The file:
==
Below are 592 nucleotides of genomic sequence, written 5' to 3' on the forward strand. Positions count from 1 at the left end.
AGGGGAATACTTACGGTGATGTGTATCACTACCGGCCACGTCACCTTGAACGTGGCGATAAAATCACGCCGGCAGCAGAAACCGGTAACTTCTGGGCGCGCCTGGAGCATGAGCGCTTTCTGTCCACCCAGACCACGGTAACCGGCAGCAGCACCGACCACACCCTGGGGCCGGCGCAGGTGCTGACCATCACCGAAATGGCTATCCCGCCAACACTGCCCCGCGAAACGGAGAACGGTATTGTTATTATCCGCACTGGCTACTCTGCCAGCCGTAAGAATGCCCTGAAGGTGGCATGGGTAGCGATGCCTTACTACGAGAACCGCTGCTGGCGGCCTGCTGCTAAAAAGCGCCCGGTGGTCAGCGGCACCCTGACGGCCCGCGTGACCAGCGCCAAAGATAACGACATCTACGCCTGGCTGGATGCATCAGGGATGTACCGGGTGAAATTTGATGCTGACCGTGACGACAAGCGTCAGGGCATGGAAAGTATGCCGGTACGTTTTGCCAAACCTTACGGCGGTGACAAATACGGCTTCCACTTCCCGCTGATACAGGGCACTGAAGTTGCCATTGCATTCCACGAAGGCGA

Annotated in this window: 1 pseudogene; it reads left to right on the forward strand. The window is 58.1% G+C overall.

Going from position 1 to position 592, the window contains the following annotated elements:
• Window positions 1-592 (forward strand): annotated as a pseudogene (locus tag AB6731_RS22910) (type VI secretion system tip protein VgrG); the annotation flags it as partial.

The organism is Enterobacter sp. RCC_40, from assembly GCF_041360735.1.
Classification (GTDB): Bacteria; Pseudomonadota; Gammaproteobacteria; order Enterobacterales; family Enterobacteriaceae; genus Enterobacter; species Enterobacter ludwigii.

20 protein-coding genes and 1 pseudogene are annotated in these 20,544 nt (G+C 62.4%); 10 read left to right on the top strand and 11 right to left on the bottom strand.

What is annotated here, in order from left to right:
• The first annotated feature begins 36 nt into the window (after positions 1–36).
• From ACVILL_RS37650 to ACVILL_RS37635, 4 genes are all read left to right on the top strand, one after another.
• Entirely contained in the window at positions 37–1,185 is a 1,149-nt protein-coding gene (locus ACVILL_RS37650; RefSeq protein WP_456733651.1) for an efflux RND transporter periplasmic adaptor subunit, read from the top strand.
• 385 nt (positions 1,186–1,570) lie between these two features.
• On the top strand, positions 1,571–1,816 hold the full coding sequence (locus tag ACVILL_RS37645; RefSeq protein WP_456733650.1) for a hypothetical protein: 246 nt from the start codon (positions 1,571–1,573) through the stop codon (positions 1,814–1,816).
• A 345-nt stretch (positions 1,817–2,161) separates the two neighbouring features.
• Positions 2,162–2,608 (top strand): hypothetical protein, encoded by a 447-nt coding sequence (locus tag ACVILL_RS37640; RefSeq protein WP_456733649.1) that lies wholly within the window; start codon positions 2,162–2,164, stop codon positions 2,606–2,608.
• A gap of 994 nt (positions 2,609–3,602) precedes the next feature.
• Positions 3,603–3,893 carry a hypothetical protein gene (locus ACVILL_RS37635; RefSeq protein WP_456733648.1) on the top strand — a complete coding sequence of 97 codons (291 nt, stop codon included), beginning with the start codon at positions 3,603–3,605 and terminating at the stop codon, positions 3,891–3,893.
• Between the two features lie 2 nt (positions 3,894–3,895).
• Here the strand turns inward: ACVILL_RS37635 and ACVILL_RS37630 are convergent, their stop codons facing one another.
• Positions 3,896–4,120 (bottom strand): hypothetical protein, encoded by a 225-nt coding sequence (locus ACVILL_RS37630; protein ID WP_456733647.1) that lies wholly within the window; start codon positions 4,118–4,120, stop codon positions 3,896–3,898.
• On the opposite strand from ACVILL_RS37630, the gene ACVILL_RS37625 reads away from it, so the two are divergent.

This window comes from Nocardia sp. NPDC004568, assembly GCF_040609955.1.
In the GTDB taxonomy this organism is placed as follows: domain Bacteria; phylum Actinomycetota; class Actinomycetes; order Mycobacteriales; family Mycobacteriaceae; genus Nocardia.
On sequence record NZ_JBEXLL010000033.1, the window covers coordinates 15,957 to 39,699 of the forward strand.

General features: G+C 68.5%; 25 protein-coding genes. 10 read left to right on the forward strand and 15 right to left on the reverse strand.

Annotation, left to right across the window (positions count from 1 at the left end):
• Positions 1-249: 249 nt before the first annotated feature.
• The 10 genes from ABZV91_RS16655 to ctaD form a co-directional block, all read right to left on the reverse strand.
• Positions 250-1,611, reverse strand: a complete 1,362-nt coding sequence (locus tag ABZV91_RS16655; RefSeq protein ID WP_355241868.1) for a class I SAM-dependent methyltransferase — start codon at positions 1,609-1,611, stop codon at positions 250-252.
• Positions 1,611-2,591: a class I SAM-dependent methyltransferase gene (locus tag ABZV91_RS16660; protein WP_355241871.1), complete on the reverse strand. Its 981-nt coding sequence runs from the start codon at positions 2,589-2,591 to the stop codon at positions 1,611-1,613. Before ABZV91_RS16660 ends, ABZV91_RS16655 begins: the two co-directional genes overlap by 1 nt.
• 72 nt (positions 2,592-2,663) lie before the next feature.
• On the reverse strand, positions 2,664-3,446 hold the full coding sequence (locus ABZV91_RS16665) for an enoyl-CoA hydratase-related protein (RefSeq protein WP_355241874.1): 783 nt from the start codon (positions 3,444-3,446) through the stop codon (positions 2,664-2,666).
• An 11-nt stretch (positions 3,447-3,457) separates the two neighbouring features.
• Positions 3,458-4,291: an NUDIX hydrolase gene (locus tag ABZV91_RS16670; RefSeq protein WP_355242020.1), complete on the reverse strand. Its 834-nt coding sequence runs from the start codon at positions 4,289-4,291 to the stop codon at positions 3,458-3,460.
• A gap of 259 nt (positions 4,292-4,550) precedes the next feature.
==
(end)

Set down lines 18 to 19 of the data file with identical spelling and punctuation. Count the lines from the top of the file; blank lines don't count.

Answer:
• Positions 3,603–3,893 carry a hypothetical protein gene (locus ACVILL_RS37635; RefSeq protein WP_456733648.1) on the top strand — a complete coding sequence of 97 codons (291 nt, stop codon included), beginning with the start codon at positions 3,603–3,605 and terminating at the stop codon, positions 3,891–3,893.
• Between the two features lie 2 nt (positions 3,894–3,895).